Preaching The New Testament Letters -- By: David L. Allen

Journal: Journal for Baptist Theology & Ministry
Volume: JBTM 14:1 (Spring 2017)
Article: Preaching The New Testament Letters
Author: David L. Allen

Preaching The New Testament Letters

David L. Allen

David L. Allen is Dean of the School of Preaching, Distinguished Professor of Preaching, Director of the Southwestern Center for Expository Preaching, and George W. Truett Chair of Ministry at Southwestern Baptist Theological Seminary in Fort Worth, Texas.

I have always been an advocate for expository preaching. In more recent years, this term has been used with such elasticity that sometimes preaching marches under this banner that is not really expositional in nature. What’s worse, instead of expounding the text, some preachers skirmish cleverly on its outskirts. Instead of preaching prophetic truth, they are pirouetting on trifles. Without a text to ground the sermon, the preacher becomes something of a magician who, with conjuring adroitness week after week, keeps producing fat rabbit after fat rabbit out of an obviously empty hat.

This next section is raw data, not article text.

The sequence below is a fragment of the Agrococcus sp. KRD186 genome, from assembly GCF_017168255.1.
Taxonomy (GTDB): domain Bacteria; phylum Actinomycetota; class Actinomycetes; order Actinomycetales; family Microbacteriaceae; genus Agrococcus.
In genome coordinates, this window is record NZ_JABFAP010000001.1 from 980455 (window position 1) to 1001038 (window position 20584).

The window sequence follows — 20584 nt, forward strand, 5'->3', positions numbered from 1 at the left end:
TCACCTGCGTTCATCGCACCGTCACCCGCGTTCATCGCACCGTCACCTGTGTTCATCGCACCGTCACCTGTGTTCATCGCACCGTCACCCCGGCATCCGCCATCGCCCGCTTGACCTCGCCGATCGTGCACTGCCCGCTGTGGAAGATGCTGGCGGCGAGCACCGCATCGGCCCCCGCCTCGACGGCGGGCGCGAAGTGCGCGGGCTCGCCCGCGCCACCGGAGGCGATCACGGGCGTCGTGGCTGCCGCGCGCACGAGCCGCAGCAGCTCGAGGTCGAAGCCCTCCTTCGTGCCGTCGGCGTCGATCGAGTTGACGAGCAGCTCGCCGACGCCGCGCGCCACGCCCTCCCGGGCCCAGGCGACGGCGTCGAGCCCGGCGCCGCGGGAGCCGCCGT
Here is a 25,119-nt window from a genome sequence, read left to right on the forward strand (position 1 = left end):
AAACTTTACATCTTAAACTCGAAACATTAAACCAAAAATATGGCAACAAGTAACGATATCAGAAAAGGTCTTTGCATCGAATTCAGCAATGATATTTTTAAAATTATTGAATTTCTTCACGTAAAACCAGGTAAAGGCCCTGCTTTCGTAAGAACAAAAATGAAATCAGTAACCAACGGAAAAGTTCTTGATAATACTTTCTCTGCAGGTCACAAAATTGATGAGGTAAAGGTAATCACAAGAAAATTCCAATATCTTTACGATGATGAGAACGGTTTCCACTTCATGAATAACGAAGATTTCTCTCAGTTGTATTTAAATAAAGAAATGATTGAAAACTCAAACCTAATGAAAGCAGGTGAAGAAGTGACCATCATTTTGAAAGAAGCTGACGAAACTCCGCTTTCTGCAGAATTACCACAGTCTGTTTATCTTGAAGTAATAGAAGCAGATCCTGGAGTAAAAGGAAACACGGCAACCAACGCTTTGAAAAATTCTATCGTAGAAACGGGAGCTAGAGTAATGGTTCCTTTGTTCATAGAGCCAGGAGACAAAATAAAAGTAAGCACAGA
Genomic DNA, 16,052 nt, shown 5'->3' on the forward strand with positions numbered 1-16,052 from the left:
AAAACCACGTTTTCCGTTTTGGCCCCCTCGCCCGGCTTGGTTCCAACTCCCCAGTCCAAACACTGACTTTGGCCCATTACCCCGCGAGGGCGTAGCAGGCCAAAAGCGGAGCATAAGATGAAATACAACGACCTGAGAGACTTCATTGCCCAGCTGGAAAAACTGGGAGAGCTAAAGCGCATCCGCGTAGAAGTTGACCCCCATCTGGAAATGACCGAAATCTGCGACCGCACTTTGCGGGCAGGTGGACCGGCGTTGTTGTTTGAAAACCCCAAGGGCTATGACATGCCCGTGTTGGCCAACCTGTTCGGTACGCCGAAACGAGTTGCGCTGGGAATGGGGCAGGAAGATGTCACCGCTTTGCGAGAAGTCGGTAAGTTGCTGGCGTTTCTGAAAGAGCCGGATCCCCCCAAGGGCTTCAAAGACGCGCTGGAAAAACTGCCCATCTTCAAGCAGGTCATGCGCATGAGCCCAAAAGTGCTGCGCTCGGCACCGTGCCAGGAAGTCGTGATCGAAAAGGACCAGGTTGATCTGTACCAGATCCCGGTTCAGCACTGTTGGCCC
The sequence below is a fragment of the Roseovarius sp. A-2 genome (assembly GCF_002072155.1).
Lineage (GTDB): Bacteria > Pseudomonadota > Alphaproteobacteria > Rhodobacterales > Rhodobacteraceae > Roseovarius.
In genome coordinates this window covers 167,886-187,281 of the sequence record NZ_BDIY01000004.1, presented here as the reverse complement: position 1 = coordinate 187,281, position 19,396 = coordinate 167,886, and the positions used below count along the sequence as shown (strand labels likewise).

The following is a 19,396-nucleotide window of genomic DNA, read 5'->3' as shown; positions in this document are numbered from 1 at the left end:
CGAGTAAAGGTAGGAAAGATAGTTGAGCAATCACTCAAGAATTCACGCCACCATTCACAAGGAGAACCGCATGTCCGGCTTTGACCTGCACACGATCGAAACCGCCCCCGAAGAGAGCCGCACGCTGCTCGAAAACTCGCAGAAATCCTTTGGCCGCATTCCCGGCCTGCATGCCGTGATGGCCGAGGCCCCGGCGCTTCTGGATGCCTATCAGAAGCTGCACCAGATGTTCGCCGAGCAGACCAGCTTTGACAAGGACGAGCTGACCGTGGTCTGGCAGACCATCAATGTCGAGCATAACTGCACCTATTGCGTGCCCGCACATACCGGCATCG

For more than twenty years now I have been using the term “text-driven preaching” to describe what I think expository preaching should be. In text-driven preaching, sermons should be not only based upon a text of Scripture, but should actually expound the meaning of that text. The biblical text is not merely a resource for the sermon; it is the source of the sermon. A sermon not only uses a text of Scripture, but should be derived from a text of Scripture, and should develop a text of Scripture. We are not just preaching sermons; we are preaching texts.

Basically, text-driven preaching attempts to stay true to the substance, the structure, and the spirit of the text.1 The “substance” of the text is what the text is about (theme) and what is it saying about it. Homileticians sometimes speak of this as the “subject and compliment” or “topic and assertion.”

The “structure” of the text concerns the way in which the author develops the theme via syntax and semantics. A text has not only syntactical structure but also semantic structure, and the latter is what the preacher should be attempting to identify and represent in the sermon. The “spirit” of the text concerns the author-intended “feel” or “emotive tone” of the text which is influenced by the specific textual genre, such as narrative, expository, hortatory, poetic, etc.2

While I was a pastor of two churches for twenty-one years, I preached through books of the Bible, including many of the New Testament letters. I believe the best way to approach preaching the letters is to divide the letter up according to its paragraph s...

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